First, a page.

The Problem With Trip Advisor
Trip Advisor is now the world’s largest travel site. Over the past decade, it has come to dominate the travel industry with millions of active users and thousands of new reviews posted every day. Think of it as the world’s guest book, but this guestbook is online and completely open to the public. Here people can rate their travel experiences with bubbles 1-5 (not to be confused with the star ratings of hotels) and write their unfiltered opinions. Any destination you can think of around the globe from hotels, restaurants, attractions, to a lodge in the middle of the Amazon rainforest, they can all be found on Trip Advisor.
Amazonia Expeditions has greatly benefited from its high rating on Trip Advisor. 96% of our reviews are 5 “bubbles.” We are the highest rated lodge in all of the Amazon, and currently the highest rated specialty lodge in all of South America. We estimate that about half of our guests reserve with us in part because of that lofty status on Trip Advisor. Yet, it is not a situation that we are entirely satisfied with.
We wonder about the value of ratings where there is no consistent standard used by those doing the rating, and where the rating usually results from the most superficial acquaintance with the business being rated. Guests are not privy to behind the scenes management of an Amazon Lodge and so many important aspects of running a quality, safe operation is not part of the reviews. For instance, we are proud that we provide the majority of our employees with full family health insurance, disability insurance, sick time, vacation pay and retirement pensions. We also work hard to make sure all employees are trained in aspects like fire suppression, that guides are certified in wilderness first aid and kitchen staff in sanitary food handling and preparation. We know that no other lodge comes close to ours in these aspects, and many don’t make any effort at all. Yet these important, but behind the scenes, aspects are missing from Trip Advisor reviews.
The purpose of ecotourism lodges is to promote conservation and address basic needs of the surrounding indigenous community (as defined by Wikipedia and countless other sources). Nowhere does Trip Advisor address these important aspects of ecotourism lodges. Years ago, National Geographic had a rating system for ecotourism lodges based on conservation, environmental education and addressing local community needs. Amazonia Expeditions ranked as the highest in the Amazon for the three years that National Geographic did ratings before that was discontinued. On the other hand, Trip Advisor’s specialty lodge rating system is no different from their hotel rating system, which is a completely inadequate measure of ecotourism lodges. Indeed, Trip Advisor has even rejected several 5-bubble reviews written about us that have addressed our contribution to conservation or the native community, because the reviews did not discuss things like room quality, etc.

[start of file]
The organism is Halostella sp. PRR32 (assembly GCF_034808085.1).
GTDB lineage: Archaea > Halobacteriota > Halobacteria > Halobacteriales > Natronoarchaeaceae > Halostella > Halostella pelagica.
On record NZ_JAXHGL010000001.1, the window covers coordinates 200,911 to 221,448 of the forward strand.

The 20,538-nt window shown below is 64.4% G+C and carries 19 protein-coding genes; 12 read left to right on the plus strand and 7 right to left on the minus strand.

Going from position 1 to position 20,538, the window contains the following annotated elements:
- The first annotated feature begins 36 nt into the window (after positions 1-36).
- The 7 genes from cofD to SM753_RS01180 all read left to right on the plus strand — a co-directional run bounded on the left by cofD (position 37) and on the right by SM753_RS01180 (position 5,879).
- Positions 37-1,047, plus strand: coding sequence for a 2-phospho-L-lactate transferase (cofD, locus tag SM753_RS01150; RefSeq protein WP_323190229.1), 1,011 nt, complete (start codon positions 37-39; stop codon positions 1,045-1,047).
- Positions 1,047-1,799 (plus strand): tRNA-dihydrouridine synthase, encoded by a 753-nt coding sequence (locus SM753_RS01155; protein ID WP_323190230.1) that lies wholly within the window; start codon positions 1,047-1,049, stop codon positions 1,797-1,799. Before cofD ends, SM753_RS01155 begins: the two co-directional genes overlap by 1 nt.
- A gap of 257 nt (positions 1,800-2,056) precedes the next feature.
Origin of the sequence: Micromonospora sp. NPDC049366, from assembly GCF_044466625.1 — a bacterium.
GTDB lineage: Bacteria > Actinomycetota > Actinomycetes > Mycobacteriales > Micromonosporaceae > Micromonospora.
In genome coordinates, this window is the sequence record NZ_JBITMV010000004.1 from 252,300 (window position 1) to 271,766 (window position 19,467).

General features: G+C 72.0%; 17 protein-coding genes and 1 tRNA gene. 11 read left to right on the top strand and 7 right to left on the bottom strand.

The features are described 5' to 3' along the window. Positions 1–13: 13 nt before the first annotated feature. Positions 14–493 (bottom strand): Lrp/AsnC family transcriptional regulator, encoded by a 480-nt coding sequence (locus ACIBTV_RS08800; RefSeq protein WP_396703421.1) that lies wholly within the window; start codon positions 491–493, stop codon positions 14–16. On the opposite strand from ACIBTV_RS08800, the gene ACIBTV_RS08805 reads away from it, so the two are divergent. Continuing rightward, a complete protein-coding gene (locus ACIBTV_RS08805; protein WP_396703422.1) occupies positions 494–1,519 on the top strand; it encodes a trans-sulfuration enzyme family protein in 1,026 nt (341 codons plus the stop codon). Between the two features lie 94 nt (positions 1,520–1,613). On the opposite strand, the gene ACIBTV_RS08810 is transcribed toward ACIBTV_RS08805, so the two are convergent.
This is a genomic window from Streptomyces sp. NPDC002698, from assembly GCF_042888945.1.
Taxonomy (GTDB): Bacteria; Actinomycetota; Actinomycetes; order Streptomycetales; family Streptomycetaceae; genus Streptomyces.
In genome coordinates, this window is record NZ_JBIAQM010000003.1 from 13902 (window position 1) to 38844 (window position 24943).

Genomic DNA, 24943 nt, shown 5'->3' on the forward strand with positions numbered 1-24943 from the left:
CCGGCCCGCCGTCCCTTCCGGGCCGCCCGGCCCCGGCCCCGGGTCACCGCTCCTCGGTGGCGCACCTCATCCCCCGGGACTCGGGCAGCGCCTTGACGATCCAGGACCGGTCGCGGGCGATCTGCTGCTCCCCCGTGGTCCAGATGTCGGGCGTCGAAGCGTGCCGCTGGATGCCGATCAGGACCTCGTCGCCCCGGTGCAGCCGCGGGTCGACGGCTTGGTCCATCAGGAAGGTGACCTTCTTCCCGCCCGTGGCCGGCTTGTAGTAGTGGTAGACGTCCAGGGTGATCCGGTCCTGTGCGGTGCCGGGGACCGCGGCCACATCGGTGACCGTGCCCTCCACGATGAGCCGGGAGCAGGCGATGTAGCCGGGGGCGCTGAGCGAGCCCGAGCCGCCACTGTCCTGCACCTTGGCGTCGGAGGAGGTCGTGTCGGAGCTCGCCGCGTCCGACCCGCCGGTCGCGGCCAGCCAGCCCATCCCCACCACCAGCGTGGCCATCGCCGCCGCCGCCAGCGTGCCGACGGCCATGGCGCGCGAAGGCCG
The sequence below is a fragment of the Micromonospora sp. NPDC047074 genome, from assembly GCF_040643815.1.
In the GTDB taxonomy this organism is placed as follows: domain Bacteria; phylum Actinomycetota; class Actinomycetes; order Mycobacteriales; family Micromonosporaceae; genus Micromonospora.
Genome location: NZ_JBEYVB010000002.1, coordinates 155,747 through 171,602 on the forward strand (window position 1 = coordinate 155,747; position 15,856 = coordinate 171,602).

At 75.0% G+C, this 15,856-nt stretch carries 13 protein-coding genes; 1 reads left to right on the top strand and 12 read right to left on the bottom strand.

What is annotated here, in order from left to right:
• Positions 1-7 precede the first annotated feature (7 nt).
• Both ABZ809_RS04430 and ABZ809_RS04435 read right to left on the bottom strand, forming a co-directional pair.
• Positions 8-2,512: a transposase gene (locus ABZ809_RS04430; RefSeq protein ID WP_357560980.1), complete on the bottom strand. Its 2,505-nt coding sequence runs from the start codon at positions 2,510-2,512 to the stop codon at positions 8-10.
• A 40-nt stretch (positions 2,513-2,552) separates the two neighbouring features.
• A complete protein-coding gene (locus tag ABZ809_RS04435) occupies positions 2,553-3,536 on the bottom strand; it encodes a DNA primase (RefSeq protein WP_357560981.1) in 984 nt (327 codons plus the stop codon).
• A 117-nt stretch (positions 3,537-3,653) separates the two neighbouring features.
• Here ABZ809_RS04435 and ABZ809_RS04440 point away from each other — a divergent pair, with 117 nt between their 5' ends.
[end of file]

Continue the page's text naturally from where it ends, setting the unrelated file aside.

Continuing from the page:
It has been a challenge trying to advise Trip Advisor on the salient aspects of ecotourism lodges. In fact, it has even been impossible to educate Trip Advisor staff about basic geography. Trip Advisor has put Amazonia Expeditions Tahuayo Lodge and 10 other lodges in the geographic area of Paraiso, claiming that is their policy to zone us to the closest “city”. However, Paraiso is nothing more than a small collection of houses, no roads, no electricity, no running water, hardly a town, by no means a city. Anyone with basic knowledge of the region knows that the only true city in the region is Iquitos. In Iquitos, there are hotels, restaurants, tourist facilities. Nonetheless, Trip Advisor will not budge, insisting they must follow the information of Google Maps. On Google maps try to find Paraiso, Peru, and see what you can find. Does that look like a city to you? Even when all 11 lodge owners contacted Trip Advisor about the mistake, showing that on Google Earth, that Paraiso consisted of just a few houses, not a city, Trip Advisor would not budge.
Luckily, for the conscientious traveler, there are other alternatives to Trip Advisor. Organizations like the Rainforest Alliance, Travel Life, and others, provide a better in-depth look into businesses, taking into consideration ecotourism principles / ethical principles that Eco-travelers care about, for example, policies restricting the handling/molestation of wild animals (see our last blog). Particular mention here for the Rainforest Alliance, which is a not for profit organization working to conserve biodiversity and ensure sustainable livelihoods. Rainforest Alliance offers a rigorous and in-depth certification program. This certification program thoroughly investigates and annually audits businesses in several key areas including environmental impact, business ethics, social impact, and fair treatment of staff. Currently, Amazonia Expeditions’ Tahuayo lodge is one of only 2 lodges in the Amazon Rainforest to pass certification by the Rainforest Alliance.
As a business, we (unfortunately) do succeed or fail on the basis of Trip Advisor reviews. However, Trip Advisor is a travel website with lodging ratings primarily designed for hotels and resorts. As an ecotourism company, we often feel as though we are a square peg being forced into a round hole, by a company that has no conception of ecotourism values and ethics. Although Trip Advisor may sometimes be a useful tool in helping select your travel destinations, this does not mean it should be the only metric used when deciding where to vacation. For our conscientious travelers, we implore you to use additional considerations in reaching your travel choices.
We would love to hear from you! What do you think should be more important to rate on Trip Advisor? Commitment to the local community or quality of the cabins?